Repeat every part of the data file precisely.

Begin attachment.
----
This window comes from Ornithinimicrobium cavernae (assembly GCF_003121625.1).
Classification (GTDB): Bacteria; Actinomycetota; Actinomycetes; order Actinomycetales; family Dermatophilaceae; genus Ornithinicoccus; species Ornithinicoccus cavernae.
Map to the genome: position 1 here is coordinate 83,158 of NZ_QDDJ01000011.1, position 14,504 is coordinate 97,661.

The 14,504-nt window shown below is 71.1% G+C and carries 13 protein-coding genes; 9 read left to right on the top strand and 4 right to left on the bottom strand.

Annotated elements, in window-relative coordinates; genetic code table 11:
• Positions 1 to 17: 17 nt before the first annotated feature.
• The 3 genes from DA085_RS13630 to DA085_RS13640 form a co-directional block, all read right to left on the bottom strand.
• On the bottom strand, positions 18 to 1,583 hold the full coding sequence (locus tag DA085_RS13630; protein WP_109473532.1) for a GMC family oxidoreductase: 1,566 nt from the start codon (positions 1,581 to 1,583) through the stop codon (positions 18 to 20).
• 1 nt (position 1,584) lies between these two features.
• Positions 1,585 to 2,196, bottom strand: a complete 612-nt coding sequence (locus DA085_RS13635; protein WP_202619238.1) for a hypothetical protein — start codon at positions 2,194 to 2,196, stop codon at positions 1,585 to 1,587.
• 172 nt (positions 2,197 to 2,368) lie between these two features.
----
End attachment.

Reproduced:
This window comes from Ornithinimicrobium cavernae (assembly GCF_003121625.1).
Classification (GTDB): Bacteria; Actinomycetota; Actinomycetes; order Actinomycetales; family Dermatophilaceae; genus Ornithinicoccus; species Ornithinicoccus cavernae.
Map to the genome: position 1 here is coordinate 83,158 of NZ_QDDJ01000011.1, position 14,504 is coordinate 97,661.

The 14,504-nt window shown below is 71.1% G+C and carries 13 protein-coding genes; 9 read left to right on the top strand and 4 right to left on the bottom strand.

Annotated elements, in window-relative coordinates; genetic code table 11:
• Positions 1 to 17: 17 nt before the first annotated feature.
• The 3 genes from DA085_RS13630 to DA085_RS13640 form a co-directional block, all read right to left on the bottom strand.
• On the bottom strand, positions 18 to 1,583 hold the full coding sequence (locus tag DA085_RS13630; protein WP_109473532.1) for a GMC family oxidoreductase: 1,566 nt from the start codon (positions 1,581 to 1,583) through the stop codon (positions 18 to 20).
• 1 nt (position 1,584) lies between these two features.
• Positions 1,585 to 2,196, bottom strand: a complete 612-nt coding sequence (locus DA085_RS13635; protein WP_202619238.1) for a hypothetical protein — start codon at positions 2,194 to 2,196, stop codon at positions 1,585 to 1,587.
• 172 nt (positions 2,197 to 2,368) lie between these two features.